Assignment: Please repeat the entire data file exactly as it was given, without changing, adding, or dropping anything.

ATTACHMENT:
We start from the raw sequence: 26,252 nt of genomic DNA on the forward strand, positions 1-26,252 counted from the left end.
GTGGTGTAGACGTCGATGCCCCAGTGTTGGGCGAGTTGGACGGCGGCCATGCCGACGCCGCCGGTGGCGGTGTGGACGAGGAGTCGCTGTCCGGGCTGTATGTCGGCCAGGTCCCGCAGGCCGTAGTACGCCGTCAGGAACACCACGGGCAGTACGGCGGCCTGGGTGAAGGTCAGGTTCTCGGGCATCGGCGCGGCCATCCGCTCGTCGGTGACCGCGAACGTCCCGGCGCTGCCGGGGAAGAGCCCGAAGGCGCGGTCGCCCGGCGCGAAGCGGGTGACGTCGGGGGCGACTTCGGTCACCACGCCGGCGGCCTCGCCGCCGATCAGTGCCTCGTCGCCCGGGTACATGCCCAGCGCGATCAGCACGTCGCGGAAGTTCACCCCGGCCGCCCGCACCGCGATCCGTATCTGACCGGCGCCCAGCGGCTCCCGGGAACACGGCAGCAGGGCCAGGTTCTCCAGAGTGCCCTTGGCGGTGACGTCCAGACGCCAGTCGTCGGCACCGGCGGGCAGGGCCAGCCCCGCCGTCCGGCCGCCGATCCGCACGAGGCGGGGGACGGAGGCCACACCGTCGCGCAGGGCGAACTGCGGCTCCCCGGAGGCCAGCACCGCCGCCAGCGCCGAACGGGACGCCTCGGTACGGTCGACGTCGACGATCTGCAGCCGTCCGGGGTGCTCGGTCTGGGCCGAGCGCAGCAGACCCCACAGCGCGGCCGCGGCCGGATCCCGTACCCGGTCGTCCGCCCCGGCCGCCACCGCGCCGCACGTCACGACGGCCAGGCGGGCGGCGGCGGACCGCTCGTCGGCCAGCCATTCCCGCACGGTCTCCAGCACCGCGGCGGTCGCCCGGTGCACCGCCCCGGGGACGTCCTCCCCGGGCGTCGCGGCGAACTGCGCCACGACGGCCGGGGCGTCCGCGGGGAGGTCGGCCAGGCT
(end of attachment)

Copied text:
We start from the raw sequence: 26,252 nt of genomic DNA on the forward strand, positions 1-26,252 counted from the left end.
GTGGTGTAGACGTCGATGCCCCAGTGTTGGGCGAGTTGGACGGCGGCCATGCCGACGCCGCCGGTGGCGGTGTGGACGAGGAGTCGCTGTCCGGGCTGTATGTCGGCCAGGTCCCGCAGGCCGTAGTACGCCGTCAGGAACACCACGGGCAGTACGGCGGCCTGGGTGAAGGTCAGGTTCTCGGGCATCGGCGCGGCCATCCGCTCGTCGGTGACCGCGAACGTCCCGGCGCTGCCGGGGAAGAGCCCGAAGGCGCGGTCGCCCGGCGCGAAGCGGGTGACGTCGGGGGCGACTTCGGTCACCACGCCGGCGGCCTCGCCGCCGATCAGTGCCTCGTCGCCCGGGTACATGCCCAGCGCGATCAGCACGTCGCGGAAGTTCACCCCGGCCGCCCGCACCGCGATCCGTATCTGACCGGCGCCCAGCGGCTCCCGGGAACACGGCAGCAGGGCCAGGTTCTCCAGAGTGCCCTTGGCGGTGACGTCCAGACGCCAGTCGTCGGCACCGGCGGGCAGGGCCAGCCCCGCCGTCCGGCCGCCGATCCGCACGAGGCGGGGGACGGAGGCCACACCGTCGCGCAGGGCGAACTGCGGCTCCCCGGAGGCCAGCACCGCCGCCAGCGCCGAACGGGACGCCTCGGTACGGTCGACGTCGACGATCTGCAGCCGTCCGGGGTGCTCGGTCTGGGCCGAGCGCAGCAGACCCCACAGCGCGGCCGCGGCCGGATCCCGTACCCGGTCGTCCGCCCCGGCCGCCACCGCGCCGCACGTCACGACGGCCAGGCGGGCGGCGGCGGACCGCTCGTCGGCCAGCCATTCCCGCACGGTCTCCAGCACCGCGGCGGTCGCCCGGTGCACCGCCCCGGGGACGTCCTCCCCGGGCGTCGCGGCGAACTGCGCCACGACGGCCGGGGCGTCCGCGGGGAGGTCGGCCAGGCT